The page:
You’ve got to figure that Woody Allen knew something about Mira Sorvino before he asked her to read for the part of world-class ultra-ditz Linda, the lead role in his new film, Mighty Aphrodite.
You’ve got to assume that even if he wasn’t aware of the Harvard degree or the multilingual proficiency, he had to have at least caught wind of her brainy reputation at some point before he put the call out. After all, she hails from his home town, she’s not exactly from obscure lineage (actor Paul Sorvino is, of course, her dad), and her work (in movies like Amongst Friends, Barcelona and Quiz Show, to name three) has been far from invisible. So oy, what a sense of humor on that Woody Allen! Casting against type is one thing, but Mira as Linda is the rough equivalent of Olivier as Gump, Niven as Norton, or Hepburn (pick one) as Roseanne. I would’ve given a lot to have been at the casting session, with its endless comedic possibilities. The first minute alone would’ve been worth the price of admission: Diminutive, disheveled director rises to greet statuesque, self-restrained actress with a quick hello and an “Okay, okay, there it is on page three–she’s cheap, she’s stupid and she has this voice, okay? Let’s go.”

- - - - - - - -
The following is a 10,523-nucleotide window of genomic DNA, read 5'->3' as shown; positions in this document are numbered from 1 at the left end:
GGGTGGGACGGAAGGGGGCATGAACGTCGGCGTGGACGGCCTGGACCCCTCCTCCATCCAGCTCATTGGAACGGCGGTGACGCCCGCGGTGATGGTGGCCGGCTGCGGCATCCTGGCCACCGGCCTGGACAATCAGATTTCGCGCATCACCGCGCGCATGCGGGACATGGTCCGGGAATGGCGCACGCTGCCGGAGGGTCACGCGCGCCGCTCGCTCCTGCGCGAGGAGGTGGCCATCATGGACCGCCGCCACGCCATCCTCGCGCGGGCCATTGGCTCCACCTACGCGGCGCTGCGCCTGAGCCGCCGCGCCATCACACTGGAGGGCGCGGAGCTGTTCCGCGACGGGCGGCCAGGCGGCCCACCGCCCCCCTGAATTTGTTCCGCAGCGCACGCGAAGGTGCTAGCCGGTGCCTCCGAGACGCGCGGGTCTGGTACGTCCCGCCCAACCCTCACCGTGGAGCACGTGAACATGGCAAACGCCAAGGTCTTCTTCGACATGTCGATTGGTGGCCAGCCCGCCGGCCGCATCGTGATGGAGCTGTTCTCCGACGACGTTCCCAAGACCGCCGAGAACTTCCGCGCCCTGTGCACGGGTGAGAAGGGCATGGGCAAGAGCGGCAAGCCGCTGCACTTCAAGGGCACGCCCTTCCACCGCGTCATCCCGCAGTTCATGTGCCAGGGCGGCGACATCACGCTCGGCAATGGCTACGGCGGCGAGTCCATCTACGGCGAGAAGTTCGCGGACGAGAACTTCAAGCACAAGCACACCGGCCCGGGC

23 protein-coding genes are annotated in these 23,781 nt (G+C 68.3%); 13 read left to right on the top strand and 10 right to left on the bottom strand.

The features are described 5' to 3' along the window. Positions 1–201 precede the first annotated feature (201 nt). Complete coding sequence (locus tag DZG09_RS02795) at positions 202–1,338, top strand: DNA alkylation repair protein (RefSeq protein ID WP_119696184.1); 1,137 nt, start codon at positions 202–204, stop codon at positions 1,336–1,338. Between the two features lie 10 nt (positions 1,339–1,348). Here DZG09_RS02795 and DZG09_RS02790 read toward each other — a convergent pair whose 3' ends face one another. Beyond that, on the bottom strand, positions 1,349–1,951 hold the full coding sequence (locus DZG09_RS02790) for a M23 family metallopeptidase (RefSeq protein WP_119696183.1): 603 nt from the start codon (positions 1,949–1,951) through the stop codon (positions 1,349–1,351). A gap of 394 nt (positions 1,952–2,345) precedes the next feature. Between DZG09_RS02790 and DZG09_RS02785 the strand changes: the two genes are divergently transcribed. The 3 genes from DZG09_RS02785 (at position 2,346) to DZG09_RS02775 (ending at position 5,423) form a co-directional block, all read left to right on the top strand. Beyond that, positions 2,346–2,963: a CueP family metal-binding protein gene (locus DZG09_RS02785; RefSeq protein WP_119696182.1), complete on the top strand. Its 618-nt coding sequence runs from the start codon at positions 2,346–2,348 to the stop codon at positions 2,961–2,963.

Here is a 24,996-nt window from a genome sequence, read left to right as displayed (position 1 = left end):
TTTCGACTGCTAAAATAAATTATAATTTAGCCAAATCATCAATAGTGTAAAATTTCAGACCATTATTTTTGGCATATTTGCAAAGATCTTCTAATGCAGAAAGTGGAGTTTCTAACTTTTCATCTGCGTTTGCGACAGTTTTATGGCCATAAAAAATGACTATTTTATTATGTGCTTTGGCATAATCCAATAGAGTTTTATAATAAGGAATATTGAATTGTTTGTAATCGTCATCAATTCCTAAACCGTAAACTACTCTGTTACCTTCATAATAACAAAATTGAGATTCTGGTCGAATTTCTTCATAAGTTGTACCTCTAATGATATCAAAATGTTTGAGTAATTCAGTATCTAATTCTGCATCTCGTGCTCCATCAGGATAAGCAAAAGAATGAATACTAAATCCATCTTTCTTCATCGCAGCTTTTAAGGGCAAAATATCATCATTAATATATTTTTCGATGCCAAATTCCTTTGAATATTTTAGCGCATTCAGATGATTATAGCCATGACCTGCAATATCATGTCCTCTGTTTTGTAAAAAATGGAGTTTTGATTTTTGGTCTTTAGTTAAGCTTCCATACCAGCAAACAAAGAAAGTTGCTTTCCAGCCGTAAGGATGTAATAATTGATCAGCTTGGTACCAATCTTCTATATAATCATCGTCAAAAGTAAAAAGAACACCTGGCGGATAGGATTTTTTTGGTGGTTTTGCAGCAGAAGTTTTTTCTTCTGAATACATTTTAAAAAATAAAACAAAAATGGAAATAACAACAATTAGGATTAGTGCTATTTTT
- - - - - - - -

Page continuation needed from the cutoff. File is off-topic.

The thing is, of course, Woody knew just what he was doing. Advance word is that Mira, who enjoys a good stretch and doesn’t mind playing a dizzy blonde if it’s the right dizzy blonde, steals the show. She invests the character with enough reality and depth that you care about her, as opposed to, say, the archetypical bimbo, Olive, in Allen’s previous effort, Bullets Over Broadway. Yes, Linda is cheap and stupid, Mira says, but she also has a big, soft, heart. And although she’s ridiculous, she’s so serious about her own dreams that you can’t write her off.
Linda is Mira’s favorite role so far in a brief but notable career, and although her already legendary work habits eventually paid off, nailing the character wasn’t a cakewalk. And then there was the Woody factor. She had already worked closely with Robert Redford in Quiz Show, but this was different. This was New York, and this was Woody Allen.